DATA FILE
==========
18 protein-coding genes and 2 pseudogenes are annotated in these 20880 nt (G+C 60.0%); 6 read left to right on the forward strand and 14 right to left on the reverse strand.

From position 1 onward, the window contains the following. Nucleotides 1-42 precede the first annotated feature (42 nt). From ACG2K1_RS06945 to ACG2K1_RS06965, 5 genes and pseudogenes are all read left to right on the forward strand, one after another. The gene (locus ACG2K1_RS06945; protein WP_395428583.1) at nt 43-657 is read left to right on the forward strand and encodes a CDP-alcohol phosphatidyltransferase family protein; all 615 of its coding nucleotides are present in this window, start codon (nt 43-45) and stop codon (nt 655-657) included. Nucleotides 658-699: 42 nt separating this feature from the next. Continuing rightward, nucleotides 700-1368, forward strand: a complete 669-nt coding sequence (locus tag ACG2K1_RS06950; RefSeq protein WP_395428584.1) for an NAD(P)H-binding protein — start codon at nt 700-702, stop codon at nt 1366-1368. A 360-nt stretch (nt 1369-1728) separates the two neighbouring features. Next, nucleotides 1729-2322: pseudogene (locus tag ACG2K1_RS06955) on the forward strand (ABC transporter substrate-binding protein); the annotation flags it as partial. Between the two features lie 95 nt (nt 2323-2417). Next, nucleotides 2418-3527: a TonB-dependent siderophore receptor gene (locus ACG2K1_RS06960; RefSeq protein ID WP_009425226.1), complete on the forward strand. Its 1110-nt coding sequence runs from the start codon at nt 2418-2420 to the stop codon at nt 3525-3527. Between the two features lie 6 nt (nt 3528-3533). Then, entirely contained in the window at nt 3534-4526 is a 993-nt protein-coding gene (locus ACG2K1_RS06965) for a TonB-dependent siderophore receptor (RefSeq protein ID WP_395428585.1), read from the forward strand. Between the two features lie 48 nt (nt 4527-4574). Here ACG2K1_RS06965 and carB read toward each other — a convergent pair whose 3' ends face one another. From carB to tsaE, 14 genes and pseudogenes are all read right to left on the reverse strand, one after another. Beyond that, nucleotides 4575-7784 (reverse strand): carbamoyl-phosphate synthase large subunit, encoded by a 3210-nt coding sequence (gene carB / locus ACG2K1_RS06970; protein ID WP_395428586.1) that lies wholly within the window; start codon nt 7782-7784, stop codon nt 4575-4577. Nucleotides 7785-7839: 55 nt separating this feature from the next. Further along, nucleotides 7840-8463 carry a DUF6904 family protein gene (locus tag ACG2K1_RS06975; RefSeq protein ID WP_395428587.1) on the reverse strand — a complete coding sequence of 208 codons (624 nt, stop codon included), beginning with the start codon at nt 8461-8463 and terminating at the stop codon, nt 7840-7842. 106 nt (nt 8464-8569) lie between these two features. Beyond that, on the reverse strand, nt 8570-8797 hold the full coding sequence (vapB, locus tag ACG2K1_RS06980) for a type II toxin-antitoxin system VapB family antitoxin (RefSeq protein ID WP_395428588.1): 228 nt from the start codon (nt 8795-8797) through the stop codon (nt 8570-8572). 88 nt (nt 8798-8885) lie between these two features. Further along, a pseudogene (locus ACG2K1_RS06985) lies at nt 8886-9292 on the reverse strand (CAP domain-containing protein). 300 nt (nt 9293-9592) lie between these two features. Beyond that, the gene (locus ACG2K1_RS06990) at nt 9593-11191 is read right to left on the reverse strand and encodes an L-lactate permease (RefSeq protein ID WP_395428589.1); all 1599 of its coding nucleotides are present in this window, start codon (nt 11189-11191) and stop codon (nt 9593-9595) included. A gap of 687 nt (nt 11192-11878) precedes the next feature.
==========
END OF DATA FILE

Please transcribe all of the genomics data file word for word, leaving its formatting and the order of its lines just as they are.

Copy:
18 protein-coding genes and 2 pseudogenes are annotated in these 20880 nt (G+C 60.0%); 6 read left to right on the forward strand and 14 right to left on the reverse strand.

From position 1 onward, the window contains the following. Nucleotides 1-42 precede the first annotated feature (42 nt). From ACG2K1_RS06945 to ACG2K1_RS06965, 5 genes and pseudogenes are all read left to right on the forward strand, one after another. The gene (locus ACG2K1_RS06945; protein WP_395428583.1) at nt 43-657 is read left to right on the forward strand and encodes a CDP-alcohol phosphatidyltransferase family protein; all 615 of its coding nucleotides are present in this window, start codon (nt 43-45) and stop codon (nt 655-657) included. Nucleotides 658-699: 42 nt separating this feature from the next. Continuing rightward, nucleotides 700-1368, forward strand: a complete 669-nt coding sequence (locus tag ACG2K1_RS06950; RefSeq protein WP_395428584.1) for an NAD(P)H-binding protein — start codon at nt 700-702, stop codon at nt 1366-1368. A 360-nt stretch (nt 1369-1728) separates the two neighbouring features. Next, nucleotides 1729-2322: pseudogene (locus tag ACG2K1_RS06955) on the forward strand (ABC transporter substrate-binding protein); the annotation flags it as partial. Between the two features lie 95 nt (nt 2323-2417). Next, nucleotides 2418-3527: a TonB-dependent siderophore receptor gene (locus ACG2K1_RS06960; RefSeq protein ID WP_009425226.1), complete on the forward strand. Its 1110-nt coding sequence runs from the start codon at nt 2418-2420 to the stop codon at nt 3525-3527. Between the two features lie 6 nt (nt 3528-3533). Then, entirely contained in the window at nt 3534-4526 is a 993-nt protein-coding gene (locus ACG2K1_RS06965) for a TonB-dependent siderophore receptor (RefSeq protein ID WP_395428585.1), read from the forward strand. Between the two features lie 48 nt (nt 4527-4574). Here ACG2K1_RS06965 and carB read toward each other — a convergent pair whose 3' ends face one another. From carB to tsaE, 14 genes and pseudogenes are all read right to left on the reverse strand, one after another. Beyond that, nucleotides 4575-7784 (reverse strand): carbamoyl-phosphate synthase large subunit, encoded by a 3210-nt coding sequence (gene carB / locus ACG2K1_RS06970; protein ID WP_395428586.1) that lies wholly within the window; start codon nt 7782-7784, stop codon nt 4575-4577. Nucleotides 7785-7839: 55 nt separating this feature from the next. Further along, nucleotides 7840-8463 carry a DUF6904 family protein gene (locus tag ACG2K1_RS06975; RefSeq protein ID WP_395428587.1) on the reverse strand — a complete coding sequence of 208 codons (624 nt, stop codon included), beginning with the start codon at nt 8461-8463 and terminating at the stop codon, nt 7840-7842. 106 nt (nt 8464-8569) lie between these two features. Beyond that, on the reverse strand, nt 8570-8797 hold the full coding sequence (vapB, locus tag ACG2K1_RS06980) for a type II toxin-antitoxin system VapB family antitoxin (RefSeq protein ID WP_395428588.1): 228 nt from the start codon (nt 8795-8797) through the stop codon (nt 8570-8572). 88 nt (nt 8798-8885) lie between these two features. Further along, a pseudogene (locus ACG2K1_RS06985) lies at nt 8886-9292 on the reverse strand (CAP domain-containing protein). 300 nt (nt 9293-9592) lie between these two features. Beyond that, the gene (locus ACG2K1_RS06990) at nt 9593-11191 is read right to left on the reverse strand and encodes an L-lactate permease (RefSeq protein ID WP_395428589.1); all 1599 of its coding nucleotides are present in this window, start codon (nt 11189-11191) and stop codon (nt 9593-9595) included. A gap of 687 nt (nt 11192-11878) precedes the next feature.